Saturday, May 26, 2018
News Roundup

Scandals prompt new policies at Pasco Housing Authority

NEW PORT RICHEY — Pasco County Housing Authority officials this week approved new rules for employees, prompted by last fall's scandal that overhauled the agency and forced the executive director to resign.

Housing authority board members on Tuesday gave initial approval to a "nonfraternization" policy that prohibits romantic relationships between managers and their subordinates. Also included in a new employee manual are formal guidelines on how employees can seek whistle-blower protections if they have a concern about the agency.

Had they been in place last fall, both policies would have been a factor in the lawsuit and media attention that consumed the agency.

Last year, former finance director Maggie Taffs filed a lawsuit against the agency, claiming whistle-blower status and arguing the housing authority was rife with mismanagement. She even accused then-executive director Karen Turner of having sex with a subordinate at the office. Turner resigned in September as media coverage of the lawsuit intensified.

As the scandal grew, Gov. Rick Scott also installed a new board of directors and federal housing officials conducted a thorough review of the agency. Their report has not yet been released.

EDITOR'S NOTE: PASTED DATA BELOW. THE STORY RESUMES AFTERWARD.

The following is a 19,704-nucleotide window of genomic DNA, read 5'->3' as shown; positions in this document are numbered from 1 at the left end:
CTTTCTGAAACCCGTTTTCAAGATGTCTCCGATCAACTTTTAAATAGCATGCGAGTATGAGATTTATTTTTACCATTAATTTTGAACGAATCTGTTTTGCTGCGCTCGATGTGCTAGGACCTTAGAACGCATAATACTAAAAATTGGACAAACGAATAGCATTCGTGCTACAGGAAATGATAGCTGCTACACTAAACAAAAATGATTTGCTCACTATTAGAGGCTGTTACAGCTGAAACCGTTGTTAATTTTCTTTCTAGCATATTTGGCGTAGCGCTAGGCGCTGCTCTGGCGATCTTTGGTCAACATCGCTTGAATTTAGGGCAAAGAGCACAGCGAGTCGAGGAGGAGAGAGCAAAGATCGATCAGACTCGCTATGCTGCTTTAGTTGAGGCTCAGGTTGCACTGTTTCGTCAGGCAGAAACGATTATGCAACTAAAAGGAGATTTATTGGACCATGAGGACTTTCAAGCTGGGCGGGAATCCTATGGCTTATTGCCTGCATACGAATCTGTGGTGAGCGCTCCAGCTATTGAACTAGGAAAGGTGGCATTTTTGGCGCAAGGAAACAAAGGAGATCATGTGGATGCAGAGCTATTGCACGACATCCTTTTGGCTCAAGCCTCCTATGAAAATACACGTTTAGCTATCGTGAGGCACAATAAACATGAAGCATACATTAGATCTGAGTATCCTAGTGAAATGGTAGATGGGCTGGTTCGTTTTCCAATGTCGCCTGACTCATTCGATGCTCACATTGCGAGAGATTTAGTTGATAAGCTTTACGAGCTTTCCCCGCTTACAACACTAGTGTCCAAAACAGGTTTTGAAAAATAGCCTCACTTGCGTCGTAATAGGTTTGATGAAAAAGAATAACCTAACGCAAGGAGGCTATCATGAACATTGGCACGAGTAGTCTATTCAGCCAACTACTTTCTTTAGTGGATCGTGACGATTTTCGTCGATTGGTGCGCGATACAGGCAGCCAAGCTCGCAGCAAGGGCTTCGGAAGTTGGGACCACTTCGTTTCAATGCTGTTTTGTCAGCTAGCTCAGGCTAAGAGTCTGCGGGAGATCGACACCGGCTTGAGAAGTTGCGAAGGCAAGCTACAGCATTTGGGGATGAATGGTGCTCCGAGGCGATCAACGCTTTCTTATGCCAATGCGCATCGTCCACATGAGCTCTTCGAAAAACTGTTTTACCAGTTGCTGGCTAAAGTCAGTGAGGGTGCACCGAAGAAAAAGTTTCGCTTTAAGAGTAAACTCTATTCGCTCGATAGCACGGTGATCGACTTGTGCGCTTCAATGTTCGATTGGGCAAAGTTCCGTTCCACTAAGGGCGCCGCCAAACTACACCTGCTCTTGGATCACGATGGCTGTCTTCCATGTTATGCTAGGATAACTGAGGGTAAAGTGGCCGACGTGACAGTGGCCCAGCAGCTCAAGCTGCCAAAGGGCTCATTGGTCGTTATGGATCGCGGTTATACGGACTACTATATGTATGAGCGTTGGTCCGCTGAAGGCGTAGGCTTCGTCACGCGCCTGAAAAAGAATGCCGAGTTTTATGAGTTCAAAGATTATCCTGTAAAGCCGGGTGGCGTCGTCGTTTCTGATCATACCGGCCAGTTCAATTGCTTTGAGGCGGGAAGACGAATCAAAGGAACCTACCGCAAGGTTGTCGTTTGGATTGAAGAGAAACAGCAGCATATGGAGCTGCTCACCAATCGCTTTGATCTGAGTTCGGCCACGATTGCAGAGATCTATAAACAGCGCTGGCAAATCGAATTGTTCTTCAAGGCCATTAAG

The new guidelines prohibit the executive director, along with other managers, from dating or entering into a romantic relationship with employees under their supervision. The person could be fired or transferred if a violation is uncovered. The guidelines add to an existing policy that discourages employees from getting involved in tenants' private lives.

"You hate to limit somebody's romance opportunities," said board member Ed Blommel. "Then again, having employees dating our customers, which are our tenants, may not be the best thing either."

He added: "I hope (the housing authority) never runs into that again."

Housing authority lawyer Shelly Johnson said the whistle-blower provision is similar to those found in many other employment policies. She said it describes how concerns must first be reported to managers and that employees must make a good-faith effort to ensure the complaint is accurate.

Said Blommel: "We don't want to discourage any whistle-blowing."

Board members on Tuesday gave preliminary approval to those changes, along with other issues such as travel reimbursement. A final draft of the employee manual will be considered at a meeting next month.

Lee Logan can be reached at [email protected] or (727) 869-6236.

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